Rowlandson’s narrative is a deeply personal experience. She uses faith in God and the use of scripture to keep her strength and reason, to keep moving on through this horrific experience. Rowlandson’s son in the text acknowledges a piece of scripture that states, “I shall not die but live, and declare the works of the Lord: the Lord hath chastened me sore, yet he hath no given me over to death” (267). This passage of scripture is a personal reason Rowlandson has faith in being returned to safety. Rowlandson states, “Which was my guide by day, and pillow by night” (274).
This passage also supports how spiritually close and deeply personal the bible and scripture is to Rowlandson. The first characteristic of the Revolutionary Period is the distrust of the mystical and mysterious. As discussed in the classroom inference to the Salem witch trials, it supports this particular characteristic. People were being burned at the stake because of the mystical and mysterious. During this time people were moving away from practicing everything within the parameters of religion or spirituality, due to the distrust in the mystical and mysterious.
People began to branch out to something new, such as science and philosophy to explain rational and irrational events. In Benjamin Franklin’s text, he uses logic and reasoning to explain situations supporting the distrust in the mystical and mysterious. Franklin states, “Sloth, like rust, consumes faster than labor wears; while used key is always bright” (458). Franklin is saying that the reluctance to work will waste away a person while work keeps them in good order. The key which is not often used begins to rust, but while the key that’s often used, through where it stays shiny.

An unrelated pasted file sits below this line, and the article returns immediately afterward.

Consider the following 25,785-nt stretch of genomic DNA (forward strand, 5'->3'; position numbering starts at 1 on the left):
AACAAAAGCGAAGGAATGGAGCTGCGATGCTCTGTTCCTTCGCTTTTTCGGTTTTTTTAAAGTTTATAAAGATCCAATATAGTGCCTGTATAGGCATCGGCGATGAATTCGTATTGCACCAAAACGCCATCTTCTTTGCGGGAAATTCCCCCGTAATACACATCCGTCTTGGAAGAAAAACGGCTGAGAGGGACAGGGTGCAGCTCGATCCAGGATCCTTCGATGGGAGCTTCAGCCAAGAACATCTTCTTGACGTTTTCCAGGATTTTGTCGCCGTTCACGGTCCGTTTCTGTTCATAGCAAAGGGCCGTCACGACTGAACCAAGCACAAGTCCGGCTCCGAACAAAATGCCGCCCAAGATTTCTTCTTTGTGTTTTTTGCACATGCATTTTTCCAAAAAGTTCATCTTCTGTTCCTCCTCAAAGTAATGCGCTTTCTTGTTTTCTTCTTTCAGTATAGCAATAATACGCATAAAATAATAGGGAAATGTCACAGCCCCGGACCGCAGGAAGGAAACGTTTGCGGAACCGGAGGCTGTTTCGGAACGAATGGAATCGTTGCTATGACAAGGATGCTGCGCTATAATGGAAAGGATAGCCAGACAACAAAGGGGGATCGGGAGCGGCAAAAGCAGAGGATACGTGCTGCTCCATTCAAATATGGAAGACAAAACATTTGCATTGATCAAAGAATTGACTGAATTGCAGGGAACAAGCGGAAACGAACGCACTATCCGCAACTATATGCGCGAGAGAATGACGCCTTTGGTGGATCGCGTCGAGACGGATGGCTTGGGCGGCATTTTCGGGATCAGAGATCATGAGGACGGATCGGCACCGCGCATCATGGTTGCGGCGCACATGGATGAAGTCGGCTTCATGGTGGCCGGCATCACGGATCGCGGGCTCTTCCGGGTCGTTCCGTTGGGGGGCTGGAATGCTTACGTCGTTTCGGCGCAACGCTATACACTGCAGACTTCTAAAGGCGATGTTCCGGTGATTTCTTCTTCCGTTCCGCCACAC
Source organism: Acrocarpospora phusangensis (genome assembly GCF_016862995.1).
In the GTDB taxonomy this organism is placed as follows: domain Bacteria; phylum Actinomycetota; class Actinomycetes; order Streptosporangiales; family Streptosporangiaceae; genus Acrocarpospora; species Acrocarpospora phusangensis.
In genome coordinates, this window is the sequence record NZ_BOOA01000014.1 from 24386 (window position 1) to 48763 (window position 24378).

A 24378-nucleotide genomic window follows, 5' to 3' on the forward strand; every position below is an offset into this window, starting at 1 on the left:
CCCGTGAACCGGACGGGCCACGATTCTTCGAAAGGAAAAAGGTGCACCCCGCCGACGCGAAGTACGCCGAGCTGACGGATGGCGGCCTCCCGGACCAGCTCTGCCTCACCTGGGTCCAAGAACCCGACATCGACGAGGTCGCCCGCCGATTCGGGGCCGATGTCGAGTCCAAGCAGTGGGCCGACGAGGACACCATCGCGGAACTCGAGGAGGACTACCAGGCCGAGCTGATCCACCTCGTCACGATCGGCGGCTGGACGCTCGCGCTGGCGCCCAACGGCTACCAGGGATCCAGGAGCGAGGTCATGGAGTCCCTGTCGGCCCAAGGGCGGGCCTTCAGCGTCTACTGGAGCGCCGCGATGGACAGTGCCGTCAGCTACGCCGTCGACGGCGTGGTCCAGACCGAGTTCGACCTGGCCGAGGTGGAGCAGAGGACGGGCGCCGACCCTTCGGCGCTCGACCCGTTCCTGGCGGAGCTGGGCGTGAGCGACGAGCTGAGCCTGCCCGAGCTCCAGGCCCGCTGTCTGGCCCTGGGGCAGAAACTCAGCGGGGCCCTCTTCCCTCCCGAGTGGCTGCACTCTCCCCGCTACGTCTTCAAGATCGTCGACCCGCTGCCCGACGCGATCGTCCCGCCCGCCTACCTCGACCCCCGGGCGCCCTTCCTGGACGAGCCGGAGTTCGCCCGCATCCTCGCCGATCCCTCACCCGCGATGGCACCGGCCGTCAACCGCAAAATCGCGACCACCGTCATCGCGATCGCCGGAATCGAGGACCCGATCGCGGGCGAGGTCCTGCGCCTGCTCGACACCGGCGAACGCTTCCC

The second characteristic of the Revolutionary Period is the confidence in the attainment of progress by education & humanitarianism as the way we progress; highest duty is; interest in individuals. Franklin articulated a self-deterministic attitude opposite of the Puritan idea of God’s blessings as a way to progress, claiming that economic salvation and all human successes came from not walking with god but from logical thinking, industry, and frugality. Franklin states, “God helps them that helps themselves” (456).
This quote supports Franklin’s ideas because it establishes the importance of taking an initiative and humanistic philosophy. The third characteristic to the Revolutionary Period is trusted an appeal to reason to provide solutions to all human problems. Unable to find a relation to this characteristic in Franklin’s text. The Declaration of Independence is a perfect example of this characteristic. This document was not only to declare independence from Great Britain, but it also presented all the problems and bad things the king had done to all the colonies.
Separating from Great Britain would provide solutions to all human problems. The fourth characteristic to the Revolutionary Period is reliance of human “sympathy” also called “sentiment” as a moral guide, which gave each individual the power to control his/her own spiritual destiny. The reader would distinguish feelings of sympathy to some of the literature from this time period, due to the horrible events that occurred such as slave trade and their harsh transportations to the colonies. Franklin seems to be exempt from this characteristic, due to his literature being a basis of logical thinking and reasoning.